Use Your B.R.A.I.N Acronym Tool
This information is especially for my sistas birthing in hospital settings! If you are already struggling with sharing your opinions and ideas during prenatal visits with your doctor, or unsure how to refuse non-medically necessary inductions and procedures, or you need a helpful way to be heard in medical settings then let me introduce you to a helpful tool.
The BRAIN acronym tool is all about using your voice to get necessary information to and from your healthcare provider and make informed decisions during your pregnancy, birth, and postpartum journey. The BRAIN acronym tool can also be applied in other areas of your life where you may need to take a moment to consider your options and or refuse what's being suggested.
The uncomfortable truth is:
TOO MANY BLACK WOMEN ARE GOING UNHEARD AND BEING COERCED TO ACCEPT DIAGNOSIS, PROCEDURES, AND INDUCTIONS WITHOUT BEING PROPERLY ASSESSED AND INFORMED.
Before We Begin
I truly believe that there's an abundance of medical professionals who are ethical, lead with integrity, imperative care, and have the best intentions. And these professionals still need informed consent and still need to clarify and answer alllll of your questions to help you make the best decision for you and your family.
For example, say your doctor or midwife suggests an induction. This would be a great time to clarify the why. Inducing labor (also called labor induction) is when your provider gives you medicine or breaks your water to make labor start.
INDUCING YOUR LABOR KEY POINTS:
Your provider may recommend inducing labor if your health or your baby’s health is at risk or if you’re 2 weeks or more past your due date.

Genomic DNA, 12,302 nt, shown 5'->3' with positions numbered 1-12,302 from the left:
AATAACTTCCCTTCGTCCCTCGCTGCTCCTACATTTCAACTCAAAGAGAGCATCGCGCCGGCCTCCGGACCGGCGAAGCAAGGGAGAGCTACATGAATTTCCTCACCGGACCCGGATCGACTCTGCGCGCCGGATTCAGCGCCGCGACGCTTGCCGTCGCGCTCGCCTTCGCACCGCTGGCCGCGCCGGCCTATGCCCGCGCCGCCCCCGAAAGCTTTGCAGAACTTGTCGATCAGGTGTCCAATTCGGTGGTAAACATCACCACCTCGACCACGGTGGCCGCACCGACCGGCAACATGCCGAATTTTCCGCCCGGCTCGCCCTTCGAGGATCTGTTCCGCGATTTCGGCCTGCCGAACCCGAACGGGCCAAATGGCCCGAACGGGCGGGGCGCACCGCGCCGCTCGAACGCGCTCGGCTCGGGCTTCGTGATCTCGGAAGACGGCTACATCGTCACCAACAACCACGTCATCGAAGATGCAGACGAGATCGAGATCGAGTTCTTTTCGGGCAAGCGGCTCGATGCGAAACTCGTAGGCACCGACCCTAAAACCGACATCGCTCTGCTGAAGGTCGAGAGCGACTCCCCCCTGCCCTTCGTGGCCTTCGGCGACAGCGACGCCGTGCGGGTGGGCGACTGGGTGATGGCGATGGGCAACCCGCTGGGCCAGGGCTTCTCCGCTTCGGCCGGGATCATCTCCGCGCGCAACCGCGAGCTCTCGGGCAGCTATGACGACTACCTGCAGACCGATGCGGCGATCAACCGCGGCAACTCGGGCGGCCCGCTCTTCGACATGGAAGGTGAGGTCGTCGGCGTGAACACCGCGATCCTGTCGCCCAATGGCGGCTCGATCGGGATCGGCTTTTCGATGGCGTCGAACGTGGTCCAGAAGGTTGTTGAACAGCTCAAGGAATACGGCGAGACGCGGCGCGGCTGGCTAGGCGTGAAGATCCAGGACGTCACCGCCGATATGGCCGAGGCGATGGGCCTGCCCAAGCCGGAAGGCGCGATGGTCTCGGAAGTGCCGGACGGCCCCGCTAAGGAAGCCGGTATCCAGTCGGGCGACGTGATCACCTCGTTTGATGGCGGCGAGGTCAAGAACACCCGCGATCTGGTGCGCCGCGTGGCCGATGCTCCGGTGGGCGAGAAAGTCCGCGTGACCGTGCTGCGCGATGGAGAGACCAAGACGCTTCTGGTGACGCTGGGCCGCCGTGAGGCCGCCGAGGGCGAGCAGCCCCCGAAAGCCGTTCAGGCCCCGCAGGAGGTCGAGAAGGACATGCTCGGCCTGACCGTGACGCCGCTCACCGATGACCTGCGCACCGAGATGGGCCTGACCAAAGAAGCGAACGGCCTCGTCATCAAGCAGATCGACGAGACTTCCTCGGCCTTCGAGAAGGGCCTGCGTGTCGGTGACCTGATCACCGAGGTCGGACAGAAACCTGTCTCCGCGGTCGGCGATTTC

Inducing labor should only be for medical reasons. If your pregnancy is healthy, it’s best to wait for labor to start on its own.
If your provider recommends inducing labor, ask about waiting until at least 39 weeks to be induced so your baby has time to develop in the womb.
Ask first, "Is this an Emergency?" If no, then ask...
B stands for Benefits.
A helpful question you might ask is "how does this induction benefit me and my baby?"
R stands for Risks.
"What are the side effects?" or “What are the risks of this procedure?”. Hopefully, some of the risks your care provider might mention are an increased risk of cesarean birth, fetal distress and vacuum extraction.
A stands for Alternatives.
My favorite questions that I encourage pregnant people to ask in order to gain awareness of all of their options: "What are the alternatives that I can try FIRST?" and "What are my other options?"
**Then ask for time to process this info in private**
I stands for Intuition.
Honey, what is your GUT saying to you? Take a few moments with your partner and birth team to speak freely about how you're feeling, the alternatives, and potential outcomes. It's very effective for pregnant people to have supportive people amongst them as this is a vulnerable time, especially when faced with making decisions about medical procedures.
N stands for Negotiation.
Now that you’ve had a moment to take in all the information you’ve gathered, this is the moment where you and your care provider negotiate a decision that is as close to a win-win as possible. Perhaps, after speaking with your partner and birth team you decide you'd rather wait two weeks to see if labor would start spontaneously. Your care provider might say that waiting for spontaneous labor will be ok, but would be more comfortable only waiting another week before re-visiting the prospect of induction. Both parties were heard, perspectives and opinions were taken into consideration and a decision was made that both parties were happy with. Success!
Additional things to note when navigating informed consent in medical settings with your care provider, midwife, or nurse:
No person should give you a pelvic exam or manipulate your cervix without your consent.
No person should pressure you into an induction of labor, unless true medical necessity exists.
No person should pressure you to dilate faster for his or her own convenience.
No person should break your water or cut your perineum without consulting you first.
No person should rush you or intimidate you into making a decision.
You have the right to consent to and refuse any course of treatment that you feel is not in you or your baby's best interest.